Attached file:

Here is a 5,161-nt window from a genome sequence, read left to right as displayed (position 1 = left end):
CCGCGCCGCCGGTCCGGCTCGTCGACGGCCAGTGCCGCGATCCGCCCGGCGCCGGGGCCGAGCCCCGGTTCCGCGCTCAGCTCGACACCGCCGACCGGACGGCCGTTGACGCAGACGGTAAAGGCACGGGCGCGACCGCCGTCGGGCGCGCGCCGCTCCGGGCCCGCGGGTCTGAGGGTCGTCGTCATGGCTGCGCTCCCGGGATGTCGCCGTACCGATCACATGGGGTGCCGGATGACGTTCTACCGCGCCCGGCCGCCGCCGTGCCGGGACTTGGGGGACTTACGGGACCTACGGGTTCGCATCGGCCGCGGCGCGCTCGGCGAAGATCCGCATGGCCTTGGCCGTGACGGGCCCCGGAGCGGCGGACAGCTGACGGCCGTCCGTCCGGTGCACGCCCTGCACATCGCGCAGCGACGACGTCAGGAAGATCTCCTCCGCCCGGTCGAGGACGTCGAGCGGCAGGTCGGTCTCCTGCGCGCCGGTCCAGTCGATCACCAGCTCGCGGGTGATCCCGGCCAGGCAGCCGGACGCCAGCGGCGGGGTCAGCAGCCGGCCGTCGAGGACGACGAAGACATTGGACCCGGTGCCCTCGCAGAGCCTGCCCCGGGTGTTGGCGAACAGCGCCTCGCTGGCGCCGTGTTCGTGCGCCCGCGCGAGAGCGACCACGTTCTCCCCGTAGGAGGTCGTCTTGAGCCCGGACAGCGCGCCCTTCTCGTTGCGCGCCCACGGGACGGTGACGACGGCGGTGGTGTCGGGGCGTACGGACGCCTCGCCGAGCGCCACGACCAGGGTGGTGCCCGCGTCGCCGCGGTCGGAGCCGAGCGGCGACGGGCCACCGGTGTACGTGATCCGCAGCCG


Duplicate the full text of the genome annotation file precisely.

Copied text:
Here is a 5,161-nt window from a genome sequence, read left to right as displayed (position 1 = left end):
CCGCGCCGCCGGTCCGGCTCGTCGACGGCCAGTGCCGCGATCCGCCCGGCGCCGGGGCCGAGCCCCGGTTCCGCGCTCAGCTCGACACCGCCGACCGGACGGCCGTTGACGCAGACGGTAAAGGCACGGGCGCGACCGCCGTCGGGCGCGCGCCGCTCCGGGCCCGCGGGTCTGAGGGTCGTCGTCATGGCTGCGCTCCCGGGATGTCGCCGTACCGATCACATGGGGTGCCGGATGACGTTCTACCGCGCCCGGCCGCCGCCGTGCCGGGACTTGGGGGACTTACGGGACCTACGGGTTCGCATCGGCCGCGGCGCGCTCGGCGAAGATCCGCATGGCCTTGGCCGTGACGGGCCCCGGAGCGGCGGACAGCTGACGGCCGTCCGTCCGGTGCACGCCCTGCACATCGCGCAGCGACGACGTCAGGAAGATCTCCTCCGCCCGGTCGAGGACGTCGAGCGGCAGGTCGGTCTCCTGCGCGCCGGTCCAGTCGATCACCAGCTCGCGGGTGATCCCGGCCAGGCAGCCGGACGCCAGCGGCGGGGTCAGCAGCCGGCCGTCGAGGACGACGAAGACATTGGACCCGGTGCCCTCGCAGAGCCTGCCCCGGGTGTTGGCGAACAGCGCCTCGCTGGCGCCGTGTTCGTGCGCCCGCGCGAGAGCGACCACGTTCTCCCCGTAGGAGGTCGTCTTGAGCCCGGACAGCGCGCCCTTCTCGTTGCGCGCCCACGGGACGGTGACGACGGCGGTGGTGTCGGGGCGTACGGACGCCTCGCCGAGCGCCACGACCAGGGTGGTGCCCGCGTCGCCGCGGTCGGAGCCGAGCGGCGACGGGCCACCGGTGTACGTGATCCGCAGCCG